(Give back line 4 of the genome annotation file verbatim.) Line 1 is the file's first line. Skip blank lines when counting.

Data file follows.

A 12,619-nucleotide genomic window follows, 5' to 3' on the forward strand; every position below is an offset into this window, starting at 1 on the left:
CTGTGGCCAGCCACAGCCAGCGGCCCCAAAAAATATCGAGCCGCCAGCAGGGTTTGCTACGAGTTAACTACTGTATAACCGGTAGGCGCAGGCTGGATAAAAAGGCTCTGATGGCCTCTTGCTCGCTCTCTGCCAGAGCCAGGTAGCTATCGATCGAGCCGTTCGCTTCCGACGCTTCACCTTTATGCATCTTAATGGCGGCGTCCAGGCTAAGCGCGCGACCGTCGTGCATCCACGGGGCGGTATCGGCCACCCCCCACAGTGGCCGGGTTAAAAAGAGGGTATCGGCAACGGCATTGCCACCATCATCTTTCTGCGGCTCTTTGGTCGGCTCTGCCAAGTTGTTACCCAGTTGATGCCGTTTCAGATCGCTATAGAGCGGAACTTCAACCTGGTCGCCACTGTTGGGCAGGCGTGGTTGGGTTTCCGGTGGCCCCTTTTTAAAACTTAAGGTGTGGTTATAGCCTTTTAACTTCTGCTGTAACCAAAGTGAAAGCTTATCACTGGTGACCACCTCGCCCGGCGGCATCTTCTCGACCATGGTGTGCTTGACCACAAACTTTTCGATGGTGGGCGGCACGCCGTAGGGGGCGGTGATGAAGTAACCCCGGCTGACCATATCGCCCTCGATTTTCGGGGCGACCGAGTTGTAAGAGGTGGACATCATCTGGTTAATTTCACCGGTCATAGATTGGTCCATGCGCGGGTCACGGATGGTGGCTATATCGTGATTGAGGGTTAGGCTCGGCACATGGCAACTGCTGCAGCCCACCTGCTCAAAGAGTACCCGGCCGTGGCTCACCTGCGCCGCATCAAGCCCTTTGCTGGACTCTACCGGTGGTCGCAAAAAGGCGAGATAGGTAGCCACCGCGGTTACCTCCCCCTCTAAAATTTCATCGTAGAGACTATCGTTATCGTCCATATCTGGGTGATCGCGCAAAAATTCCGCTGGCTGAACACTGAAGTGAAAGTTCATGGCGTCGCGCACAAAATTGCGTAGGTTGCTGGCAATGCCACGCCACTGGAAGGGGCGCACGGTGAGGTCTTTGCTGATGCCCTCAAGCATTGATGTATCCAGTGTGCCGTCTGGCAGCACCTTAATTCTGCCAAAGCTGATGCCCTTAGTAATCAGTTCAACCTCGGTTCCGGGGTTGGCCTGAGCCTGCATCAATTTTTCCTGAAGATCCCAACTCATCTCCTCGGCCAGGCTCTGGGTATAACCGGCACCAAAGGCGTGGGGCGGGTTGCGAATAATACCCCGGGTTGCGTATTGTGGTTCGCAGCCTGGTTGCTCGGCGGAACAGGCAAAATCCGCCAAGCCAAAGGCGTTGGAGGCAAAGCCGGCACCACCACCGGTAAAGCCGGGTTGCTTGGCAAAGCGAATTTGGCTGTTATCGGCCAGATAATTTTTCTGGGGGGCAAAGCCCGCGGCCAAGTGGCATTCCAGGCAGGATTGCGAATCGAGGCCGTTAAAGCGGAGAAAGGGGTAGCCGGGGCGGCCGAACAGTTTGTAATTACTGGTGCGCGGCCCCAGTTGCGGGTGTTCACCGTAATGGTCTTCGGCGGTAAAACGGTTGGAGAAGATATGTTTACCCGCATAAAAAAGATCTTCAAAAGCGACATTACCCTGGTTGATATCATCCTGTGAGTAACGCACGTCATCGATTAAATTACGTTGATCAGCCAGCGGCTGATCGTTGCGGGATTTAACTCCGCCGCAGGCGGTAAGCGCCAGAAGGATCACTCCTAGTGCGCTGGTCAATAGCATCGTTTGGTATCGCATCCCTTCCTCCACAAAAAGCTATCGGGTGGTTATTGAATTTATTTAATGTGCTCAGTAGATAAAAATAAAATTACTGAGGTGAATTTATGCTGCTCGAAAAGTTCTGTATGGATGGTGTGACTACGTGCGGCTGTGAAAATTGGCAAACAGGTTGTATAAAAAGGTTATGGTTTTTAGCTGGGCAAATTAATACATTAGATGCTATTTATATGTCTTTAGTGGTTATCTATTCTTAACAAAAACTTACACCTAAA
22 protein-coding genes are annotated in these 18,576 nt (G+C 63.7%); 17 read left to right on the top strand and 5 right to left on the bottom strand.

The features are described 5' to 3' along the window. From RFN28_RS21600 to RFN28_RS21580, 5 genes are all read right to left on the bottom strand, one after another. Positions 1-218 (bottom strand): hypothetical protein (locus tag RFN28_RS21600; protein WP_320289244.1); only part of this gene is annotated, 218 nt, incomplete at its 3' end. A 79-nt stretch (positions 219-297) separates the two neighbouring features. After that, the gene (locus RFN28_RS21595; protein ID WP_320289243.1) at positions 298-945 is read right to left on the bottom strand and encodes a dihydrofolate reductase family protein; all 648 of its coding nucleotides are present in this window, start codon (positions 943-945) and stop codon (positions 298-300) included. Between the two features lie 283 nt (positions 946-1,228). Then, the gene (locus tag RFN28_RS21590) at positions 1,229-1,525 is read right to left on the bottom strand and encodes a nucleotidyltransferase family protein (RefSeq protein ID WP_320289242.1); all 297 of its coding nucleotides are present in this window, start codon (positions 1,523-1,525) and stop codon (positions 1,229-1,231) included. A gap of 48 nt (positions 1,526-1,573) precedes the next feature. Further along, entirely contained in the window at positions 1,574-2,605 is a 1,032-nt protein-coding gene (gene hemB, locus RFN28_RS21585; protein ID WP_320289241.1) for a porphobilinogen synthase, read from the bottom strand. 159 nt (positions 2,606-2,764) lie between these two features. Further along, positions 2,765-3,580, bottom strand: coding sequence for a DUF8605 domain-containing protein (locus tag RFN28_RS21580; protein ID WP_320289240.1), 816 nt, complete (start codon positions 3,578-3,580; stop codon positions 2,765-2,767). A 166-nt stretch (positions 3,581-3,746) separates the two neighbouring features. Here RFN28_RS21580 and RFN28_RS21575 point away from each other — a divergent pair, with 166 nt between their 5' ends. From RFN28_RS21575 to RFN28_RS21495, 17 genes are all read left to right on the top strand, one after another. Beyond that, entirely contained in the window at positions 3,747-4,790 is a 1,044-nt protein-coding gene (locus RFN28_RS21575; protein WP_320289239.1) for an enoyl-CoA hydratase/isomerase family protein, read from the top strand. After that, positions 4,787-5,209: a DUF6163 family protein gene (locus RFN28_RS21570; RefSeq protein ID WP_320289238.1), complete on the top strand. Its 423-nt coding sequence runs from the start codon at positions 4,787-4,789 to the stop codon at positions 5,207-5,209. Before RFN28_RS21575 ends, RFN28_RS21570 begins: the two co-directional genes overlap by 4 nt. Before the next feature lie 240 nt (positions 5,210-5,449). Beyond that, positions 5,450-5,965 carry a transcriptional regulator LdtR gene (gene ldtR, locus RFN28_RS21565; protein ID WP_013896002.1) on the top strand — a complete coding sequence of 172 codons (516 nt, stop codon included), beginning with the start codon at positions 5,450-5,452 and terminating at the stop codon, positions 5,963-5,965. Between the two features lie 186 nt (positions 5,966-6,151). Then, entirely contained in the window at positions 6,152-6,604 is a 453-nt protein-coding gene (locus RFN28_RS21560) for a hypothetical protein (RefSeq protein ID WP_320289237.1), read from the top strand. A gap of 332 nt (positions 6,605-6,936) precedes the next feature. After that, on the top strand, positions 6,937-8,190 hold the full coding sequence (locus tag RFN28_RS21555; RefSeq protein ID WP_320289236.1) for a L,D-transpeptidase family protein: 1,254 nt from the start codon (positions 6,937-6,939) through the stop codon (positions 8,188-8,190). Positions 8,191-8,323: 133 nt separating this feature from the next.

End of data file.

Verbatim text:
The features are described 5' to 3' along the window. From RFN28_RS21600 to RFN28_RS21580, 5 genes are all read right to left on the bottom strand, one after another. Positions 1-218 (bottom strand): hypothetical protein (locus tag RFN28_RS21600; protein WP_320289244.1); only part of this gene is annotated, 218 nt, incomplete at its 3' end. A 79-nt stretch (positions 219-297) separates the two neighbouring features. After that, the gene (locus RFN28_RS21595; protein ID WP_320289243.1) at positions 298-945 is read right to left on the bottom strand and encodes a dihydrofolate reductase family protein; all 648 of its coding nucleotides are present in this window, start codon (positions 943-945) and stop codon (positions 298-300) included. Between the two features lie 283 nt (positions 946-1,228). Then, the gene (locus tag RFN28_RS21590) at positions 1,229-1,525 is read right to left on the bottom strand and encodes a nucleotidyltransferase family protein (RefSeq protein ID WP_320289242.1); all 297 of its coding nucleotides are present in this window, start codon (positions 1,523-1,525) and stop codon (positions 1,229-1,231) included. A gap of 48 nt (positions 1,526-1,573) precedes the next feature. Further along, entirely contained in the window at positions 1,574-2,605 is a 1,032-nt protein-coding gene (gene hemB, locus RFN28_RS21585; protein ID WP_320289241.1) for a porphobilinogen synthase, read from the bottom strand. 159 nt (positions 2,606-2,764) lie between these two features. Further along, positions 2,765-3,580, bottom strand: coding sequence for a DUF8605 domain-containing protein (locus tag RFN28_RS21580; protein ID WP_320289240.1), 816 nt, complete (start codon positions 3,578-3,580; stop codon positions 2,765-2,767). A 166-nt stretch (positions 3,581-3,746) separates the two neighbouring features. Here RFN28_RS21580 and RFN28_RS21575 point away from each other — a divergent pair, with 166 nt between their 5' ends. From RFN28_RS21575 to RFN28_RS21495, 17 genes are all read left to right on the top strand, one after another. Beyond that, entirely contained in the window at positions 3,747-4,790 is a 1,044-nt protein-coding gene (locus RFN28_RS21575; protein WP_320289239.1) for an enoyl-CoA hydratase/isomerase family protein, read from the top strand. After that, positions 4,787-5,209: a DUF6163 family protein gene (locus RFN28_RS21570; RefSeq protein ID WP_320289238.1), complete on the top strand. Its 423-nt coding sequence runs from the start codon at positions 4,787-4,789 to the stop codon at positions 5,207-5,209. Before RFN28_RS21575 ends, RFN28_RS21570 begins: the two co-directional genes overlap by 4 nt. Before the next feature lie 240 nt (positions 5,210-5,449). Beyond that, positions 5,450-5,965 carry a transcriptional regulator LdtR gene (gene ldtR, locus RFN28_RS21565; protein ID WP_013896002.1) on the top strand — a complete coding sequence of 172 codons (516 nt, stop codon included), beginning with the start codon at positions 5,450-5,452 and terminating at the stop codon, positions 5,963-5,965. Between the two features lie 186 nt (positions 5,966-6,151). Then, entirely contained in the window at positions 6,152-6,604 is a 453-nt protein-coding gene (locus RFN28_RS21560) for a hypothetical protein (RefSeq protein ID WP_320289237.1), read from the top strand. A gap of 332 nt (positions 6,605-6,936) precedes the next feature. After that, on the top strand, positions 6,937-8,190 hold the full coding sequence (locus tag RFN28_RS21555; RefSeq protein ID WP_320289236.1) for a L,D-transpeptidase family protein: 1,254 nt from the start codon (positions 6,937-6,939) through the stop codon (positions 8,188-8,190). Positions 8,191-8,323: 133 nt separating this feature from the next.